CHICAGO (Reuters) - Caesars Entertainment Corp said on Monday it expected its main operating unit to end a long and costly bankruptcy by Oct. 6 as part of a move that would create a new structure for the owner of the Harrah’s, Caesars and Horseshoe brands.
The statement came hours after news of a mass shooting in Las Vegas, where Caesars owns Caesars Palace and the Linq Hotel and Casino.
Caesars said in a statement on Monday it had received approval from shareholders and gaming authorities for the restructuring of CEOC, which filed for bankruptcy protection in January 2015.
As part of the reorganization plan, Caesars Entertainment - formed from the 2008 buyout of Harrah’s - will merge with another subsidiary, Caesars Acquisition Co.
That merger and the restructuring are still subject to certain financing and real estate transactions, various internal and third party transfers and other closing conditions, the company said in its statement.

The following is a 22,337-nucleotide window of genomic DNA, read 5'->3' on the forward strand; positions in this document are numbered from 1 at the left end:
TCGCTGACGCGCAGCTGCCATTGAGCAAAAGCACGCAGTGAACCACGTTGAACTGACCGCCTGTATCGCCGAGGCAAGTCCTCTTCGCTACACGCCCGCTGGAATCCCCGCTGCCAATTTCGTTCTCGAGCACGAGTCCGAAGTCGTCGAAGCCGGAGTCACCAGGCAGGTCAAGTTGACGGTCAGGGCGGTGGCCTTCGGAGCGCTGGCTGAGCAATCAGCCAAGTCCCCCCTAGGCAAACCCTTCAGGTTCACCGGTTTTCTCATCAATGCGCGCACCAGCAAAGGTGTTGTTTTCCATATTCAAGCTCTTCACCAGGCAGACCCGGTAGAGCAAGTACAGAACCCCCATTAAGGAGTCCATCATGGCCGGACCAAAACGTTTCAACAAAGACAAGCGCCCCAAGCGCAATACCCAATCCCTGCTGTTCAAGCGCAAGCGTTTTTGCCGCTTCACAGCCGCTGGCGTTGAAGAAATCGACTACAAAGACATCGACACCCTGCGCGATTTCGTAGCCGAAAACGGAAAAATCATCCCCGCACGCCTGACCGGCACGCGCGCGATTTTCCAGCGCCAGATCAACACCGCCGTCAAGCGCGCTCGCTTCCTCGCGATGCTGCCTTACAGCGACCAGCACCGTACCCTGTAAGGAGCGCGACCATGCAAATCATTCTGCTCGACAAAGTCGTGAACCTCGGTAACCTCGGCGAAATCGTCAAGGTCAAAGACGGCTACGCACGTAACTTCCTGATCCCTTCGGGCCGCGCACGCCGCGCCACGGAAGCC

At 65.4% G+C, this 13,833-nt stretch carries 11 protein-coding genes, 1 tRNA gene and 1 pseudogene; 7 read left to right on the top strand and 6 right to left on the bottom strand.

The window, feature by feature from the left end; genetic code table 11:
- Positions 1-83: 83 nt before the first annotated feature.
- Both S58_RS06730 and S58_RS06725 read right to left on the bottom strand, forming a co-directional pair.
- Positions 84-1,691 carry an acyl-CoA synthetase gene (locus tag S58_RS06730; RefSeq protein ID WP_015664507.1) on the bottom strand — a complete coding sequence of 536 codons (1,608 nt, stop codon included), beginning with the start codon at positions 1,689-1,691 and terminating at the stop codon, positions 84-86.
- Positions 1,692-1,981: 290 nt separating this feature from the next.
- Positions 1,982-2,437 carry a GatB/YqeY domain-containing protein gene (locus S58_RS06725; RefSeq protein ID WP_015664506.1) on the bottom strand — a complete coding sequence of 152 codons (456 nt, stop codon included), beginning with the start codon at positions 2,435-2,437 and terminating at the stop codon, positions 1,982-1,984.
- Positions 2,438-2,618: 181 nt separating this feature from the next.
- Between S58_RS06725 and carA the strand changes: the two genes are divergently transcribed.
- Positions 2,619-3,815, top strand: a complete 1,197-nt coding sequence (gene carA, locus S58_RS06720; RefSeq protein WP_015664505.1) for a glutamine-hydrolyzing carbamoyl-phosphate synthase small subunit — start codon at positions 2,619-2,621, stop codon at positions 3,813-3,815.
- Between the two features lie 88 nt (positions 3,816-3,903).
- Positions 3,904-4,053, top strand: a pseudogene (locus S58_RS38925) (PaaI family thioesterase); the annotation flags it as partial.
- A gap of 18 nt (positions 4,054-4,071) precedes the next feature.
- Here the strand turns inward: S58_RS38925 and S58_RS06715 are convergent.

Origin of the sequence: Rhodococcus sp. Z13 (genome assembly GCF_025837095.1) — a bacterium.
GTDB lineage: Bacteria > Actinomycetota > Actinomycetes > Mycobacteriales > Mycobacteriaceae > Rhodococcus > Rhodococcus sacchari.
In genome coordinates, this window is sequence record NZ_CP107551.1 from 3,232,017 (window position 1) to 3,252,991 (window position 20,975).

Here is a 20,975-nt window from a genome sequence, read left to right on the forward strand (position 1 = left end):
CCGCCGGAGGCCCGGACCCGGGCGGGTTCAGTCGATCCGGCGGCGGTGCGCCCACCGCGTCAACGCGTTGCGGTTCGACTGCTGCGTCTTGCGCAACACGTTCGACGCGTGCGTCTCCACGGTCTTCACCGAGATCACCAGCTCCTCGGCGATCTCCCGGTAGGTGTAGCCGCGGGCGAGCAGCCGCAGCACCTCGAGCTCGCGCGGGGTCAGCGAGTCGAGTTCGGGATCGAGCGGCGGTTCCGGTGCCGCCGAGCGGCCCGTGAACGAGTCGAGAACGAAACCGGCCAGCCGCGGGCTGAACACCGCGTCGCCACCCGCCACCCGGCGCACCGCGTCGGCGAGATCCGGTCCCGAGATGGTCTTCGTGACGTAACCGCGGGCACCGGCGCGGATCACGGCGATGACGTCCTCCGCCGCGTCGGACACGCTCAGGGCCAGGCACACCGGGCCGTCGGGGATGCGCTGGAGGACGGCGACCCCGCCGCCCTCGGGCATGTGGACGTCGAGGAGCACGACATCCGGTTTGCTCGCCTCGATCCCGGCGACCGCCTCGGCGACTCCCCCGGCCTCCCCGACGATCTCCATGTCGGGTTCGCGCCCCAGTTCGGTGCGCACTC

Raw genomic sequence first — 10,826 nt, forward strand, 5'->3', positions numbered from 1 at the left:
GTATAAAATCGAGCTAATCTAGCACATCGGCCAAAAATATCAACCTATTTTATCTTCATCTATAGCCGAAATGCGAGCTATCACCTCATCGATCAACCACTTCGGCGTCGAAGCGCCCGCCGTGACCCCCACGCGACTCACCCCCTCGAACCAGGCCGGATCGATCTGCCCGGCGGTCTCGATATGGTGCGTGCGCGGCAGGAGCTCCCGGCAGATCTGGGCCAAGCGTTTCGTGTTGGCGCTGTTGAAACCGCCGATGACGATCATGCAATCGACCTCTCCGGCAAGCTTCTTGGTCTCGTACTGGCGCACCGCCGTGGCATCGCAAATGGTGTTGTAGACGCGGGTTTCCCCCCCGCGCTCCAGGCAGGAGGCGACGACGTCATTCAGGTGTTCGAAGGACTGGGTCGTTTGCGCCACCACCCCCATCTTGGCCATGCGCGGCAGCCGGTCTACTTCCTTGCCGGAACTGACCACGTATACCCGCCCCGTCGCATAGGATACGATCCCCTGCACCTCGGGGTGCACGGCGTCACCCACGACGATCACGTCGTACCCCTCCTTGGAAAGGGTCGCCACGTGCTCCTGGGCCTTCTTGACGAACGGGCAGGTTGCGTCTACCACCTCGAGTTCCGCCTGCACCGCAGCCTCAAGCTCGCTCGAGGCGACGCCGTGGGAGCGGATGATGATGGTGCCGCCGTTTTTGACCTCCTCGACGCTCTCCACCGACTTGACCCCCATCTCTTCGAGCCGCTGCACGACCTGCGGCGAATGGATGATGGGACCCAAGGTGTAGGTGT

Caesars plans to hold a webcast with investors at 4:30 p.m. Pacific Time.
The Caesars properties are located at the opposite end of the Las Vegas Strip where a lone gunman killed at least 50 people and injured more than 400 at a country music festival on Sunday from the 32nd floor of the Mandalay Bay.
A Caesars spokesman declined to comment on whether the shooting would impact the company’s long-awaited plans to end the contentious $18 billion bankruptcy of its unit, Caesars Entertainment Operating Co Inc (CEOC).
“Our hearts are broken for the many victims who were injured or lost their lives tonight in this unconscionable attack,” the company said separately via Twitter.
Shares of Caesars fell 1 percent to $13.48 in morning trading.